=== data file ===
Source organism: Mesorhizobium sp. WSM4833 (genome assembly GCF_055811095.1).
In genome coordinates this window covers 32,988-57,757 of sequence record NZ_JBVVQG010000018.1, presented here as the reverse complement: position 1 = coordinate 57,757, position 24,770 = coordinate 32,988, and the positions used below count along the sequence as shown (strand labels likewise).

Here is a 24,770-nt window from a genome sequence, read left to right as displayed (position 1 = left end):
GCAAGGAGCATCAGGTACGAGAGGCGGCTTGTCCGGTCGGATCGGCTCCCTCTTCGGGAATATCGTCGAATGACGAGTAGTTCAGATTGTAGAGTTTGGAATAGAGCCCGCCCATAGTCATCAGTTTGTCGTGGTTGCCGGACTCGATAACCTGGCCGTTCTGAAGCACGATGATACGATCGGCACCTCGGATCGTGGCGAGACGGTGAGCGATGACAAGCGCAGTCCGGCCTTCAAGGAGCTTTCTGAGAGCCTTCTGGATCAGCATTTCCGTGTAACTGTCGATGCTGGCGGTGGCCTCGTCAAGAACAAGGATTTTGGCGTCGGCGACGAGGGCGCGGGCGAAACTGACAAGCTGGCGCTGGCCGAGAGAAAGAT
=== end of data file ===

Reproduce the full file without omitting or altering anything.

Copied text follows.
Source organism: Mesorhizobium sp. WSM4833 (genome assembly GCF_055811095.1).
In genome coordinates this window covers 32,988-57,757 of sequence record NZ_JBVVQG010000018.1, presented here as the reverse complement: position 1 = coordinate 57,757, position 24,770 = coordinate 32,988, and the positions used below count along the sequence as shown (strand labels likewise).

Here is a 24,770-nt window from a genome sequence, read left to right as displayed (position 1 = left end):
GCAAGGAGCATCAGGTACGAGAGGCGGCTTGTCCGGTCGGATCGGCTCCCTCTTCGGGAATATCGTCGAATGACGAGTAGTTCAGATTGTAGAGTTTGGAATAGAGCCCGCCCATAGTCATCAGTTTGTCGTGGTTGCCGGACTCGATAACCTGGCCGTTCTGAAGCACGATGATACGATCGGCACCTCGGATCGTGGCGAGACGGTGAGCGATGACAAGCGCAGTCCGGCCTTCAAGGAGCTTTCTGAGAGCCTTCTGGATCAGCATTTCCGTGTAACTGTCGATGCTGGCGGTGGCCTCGTCAAGAACAAGGATTTTGGCGTCGGCGACGAGGGCGCGGGCGAAACTGACAAGCTGGCGCTGGCCGAGAGAAAGAT